McCain had his lucky penny in his pocket, and planned on going to the movies in the afternoon though he didn’t know yet what flick he wanted to see. “I don’t know yet but it certainly will not be  . . . “No Country for Old Men,” he said.

--Casey Woods

Ralph Reed says it's all in the family

The increasingly caustic fight for the GOP nomination, evidenced by the insults flying between Mitt Romney and John McCain in Florida, is all good, says Ralph Reed.

The conservative political activist, best known as the first executive director of the Christian Coalition, showed up at the Tampa event for Romney. (Although he hasn't endorsed anyone officially.)

"Don’t over-interpret the healthy intra-family, back-and-forth in a party," said Reed. "I’m a big believer that competitive, hard fought primaries, as long as you can get back together again afterward, are healthy. They’re good for the party. What’s wrong with having a nice vigorous, competitive primary? It’s good.”

Asked how the evangelical Christian community would respond to a nomination for McCain, who has been criticized as not conservative enough by some Republicans, Reed said:

"I'm not going to speculate."

He did speculate, however on a hypothetical pairing of the current neck-and-neck rivals.

"Don't rule out a McCain-Romney ticket or a Romney-McCain ticket," he said. "Funny things happen."

Hey Rudy, want some fries with the doubting crowds?

Rudy Giuliani made an unexpected stop at Bonefish Mac's in Lighthouse Point, where he sat with local officials for a quick steak and fries.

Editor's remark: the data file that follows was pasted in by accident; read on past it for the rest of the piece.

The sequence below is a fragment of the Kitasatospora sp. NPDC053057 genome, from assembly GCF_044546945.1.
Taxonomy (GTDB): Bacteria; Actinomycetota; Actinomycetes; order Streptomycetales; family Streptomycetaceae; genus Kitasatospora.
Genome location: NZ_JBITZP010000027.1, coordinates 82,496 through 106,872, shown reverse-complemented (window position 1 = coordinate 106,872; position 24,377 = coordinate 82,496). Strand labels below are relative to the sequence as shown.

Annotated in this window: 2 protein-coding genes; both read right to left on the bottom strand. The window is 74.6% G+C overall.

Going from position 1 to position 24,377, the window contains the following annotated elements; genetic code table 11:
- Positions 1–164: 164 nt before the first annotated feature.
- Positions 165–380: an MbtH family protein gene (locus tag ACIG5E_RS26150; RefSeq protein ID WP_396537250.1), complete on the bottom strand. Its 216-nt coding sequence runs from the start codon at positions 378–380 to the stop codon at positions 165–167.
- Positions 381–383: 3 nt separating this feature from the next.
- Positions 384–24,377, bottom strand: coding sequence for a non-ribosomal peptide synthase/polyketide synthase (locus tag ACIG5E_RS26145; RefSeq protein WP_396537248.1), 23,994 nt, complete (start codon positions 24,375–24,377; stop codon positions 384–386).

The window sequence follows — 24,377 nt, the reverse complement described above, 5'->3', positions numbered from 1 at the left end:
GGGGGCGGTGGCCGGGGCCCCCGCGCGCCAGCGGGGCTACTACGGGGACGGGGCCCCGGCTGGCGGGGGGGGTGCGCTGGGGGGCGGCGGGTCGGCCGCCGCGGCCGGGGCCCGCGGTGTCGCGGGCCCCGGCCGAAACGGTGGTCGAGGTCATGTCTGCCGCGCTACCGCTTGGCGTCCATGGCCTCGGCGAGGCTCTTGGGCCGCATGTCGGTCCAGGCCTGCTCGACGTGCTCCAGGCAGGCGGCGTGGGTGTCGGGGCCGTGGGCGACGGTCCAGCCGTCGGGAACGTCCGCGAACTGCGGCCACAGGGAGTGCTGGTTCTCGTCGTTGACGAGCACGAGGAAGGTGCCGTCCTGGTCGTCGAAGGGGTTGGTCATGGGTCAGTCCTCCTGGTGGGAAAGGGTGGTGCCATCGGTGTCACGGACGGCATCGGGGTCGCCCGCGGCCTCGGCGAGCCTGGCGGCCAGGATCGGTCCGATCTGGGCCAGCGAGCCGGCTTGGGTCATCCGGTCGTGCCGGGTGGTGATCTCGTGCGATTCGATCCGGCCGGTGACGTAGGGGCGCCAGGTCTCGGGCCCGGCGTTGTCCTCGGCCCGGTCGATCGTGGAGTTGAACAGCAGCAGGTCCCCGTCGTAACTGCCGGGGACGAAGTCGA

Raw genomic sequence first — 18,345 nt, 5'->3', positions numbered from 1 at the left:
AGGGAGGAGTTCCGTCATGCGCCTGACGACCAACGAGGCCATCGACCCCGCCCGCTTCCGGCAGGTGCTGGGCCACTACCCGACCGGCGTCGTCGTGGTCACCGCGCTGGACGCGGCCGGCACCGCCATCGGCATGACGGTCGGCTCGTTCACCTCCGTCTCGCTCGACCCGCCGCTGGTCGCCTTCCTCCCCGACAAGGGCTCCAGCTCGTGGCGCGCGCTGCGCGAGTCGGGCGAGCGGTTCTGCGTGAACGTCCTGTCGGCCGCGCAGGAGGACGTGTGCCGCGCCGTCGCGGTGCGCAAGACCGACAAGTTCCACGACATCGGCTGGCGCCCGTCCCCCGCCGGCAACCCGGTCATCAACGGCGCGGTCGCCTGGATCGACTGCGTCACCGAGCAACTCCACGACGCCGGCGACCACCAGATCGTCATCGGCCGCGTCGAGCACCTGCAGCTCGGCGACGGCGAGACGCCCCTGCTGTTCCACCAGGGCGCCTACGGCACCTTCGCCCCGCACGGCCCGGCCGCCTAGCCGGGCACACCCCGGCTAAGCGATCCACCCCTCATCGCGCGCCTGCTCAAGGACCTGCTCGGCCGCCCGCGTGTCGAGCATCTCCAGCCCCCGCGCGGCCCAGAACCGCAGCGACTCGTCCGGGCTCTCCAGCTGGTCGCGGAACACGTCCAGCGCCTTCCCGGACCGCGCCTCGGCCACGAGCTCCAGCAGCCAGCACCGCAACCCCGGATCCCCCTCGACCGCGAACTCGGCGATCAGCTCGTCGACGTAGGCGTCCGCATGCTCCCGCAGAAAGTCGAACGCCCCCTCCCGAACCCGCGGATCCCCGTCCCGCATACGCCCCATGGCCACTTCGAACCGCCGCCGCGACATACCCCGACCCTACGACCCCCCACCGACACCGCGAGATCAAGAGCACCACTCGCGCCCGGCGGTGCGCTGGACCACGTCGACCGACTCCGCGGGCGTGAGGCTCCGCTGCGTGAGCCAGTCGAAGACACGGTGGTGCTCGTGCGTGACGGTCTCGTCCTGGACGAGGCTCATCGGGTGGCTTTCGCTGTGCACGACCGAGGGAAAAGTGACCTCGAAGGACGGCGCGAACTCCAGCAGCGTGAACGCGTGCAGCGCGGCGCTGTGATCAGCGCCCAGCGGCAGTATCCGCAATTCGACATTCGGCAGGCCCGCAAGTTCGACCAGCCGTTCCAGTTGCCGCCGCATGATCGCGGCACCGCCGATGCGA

But even some of the people who turned  out to see him were not optimistic about his chances. It's as though his slide in the polls and the intense media coverage of it had become a self-fulfilling prophecy.
"I'm a very big fan of his," but I'm just not quite sure if I'm going to waste a vote," said Lonny Castino, a former Chicago resident who has lived in Florida for 35 years. Castino was eating a mexican tortilla salad, and wearing a Rudy sticker on his shirt.

"If you look at the  polls and look at where he is at number three, it's a tough situation. You may really like someone, ut do you vote for that person even though he may not even have a chance?"

First day as an American, and they meet a presidential candidate

Next door to the Romney rally at the Tampa Convention Center: A swearing-in ceremony for some 700 newly naturalized Americans.

They got a surprise visit from Romney, who has said he supports legal immigration but not special pathways to citizenship for illegal immigrants.

The GOP hopeful, followed by  a swarm of photographers, reporters and campaign aides, swept through the lobby where a long line of newly minted U.S. citizens stood in line waiting to fill out paperwork.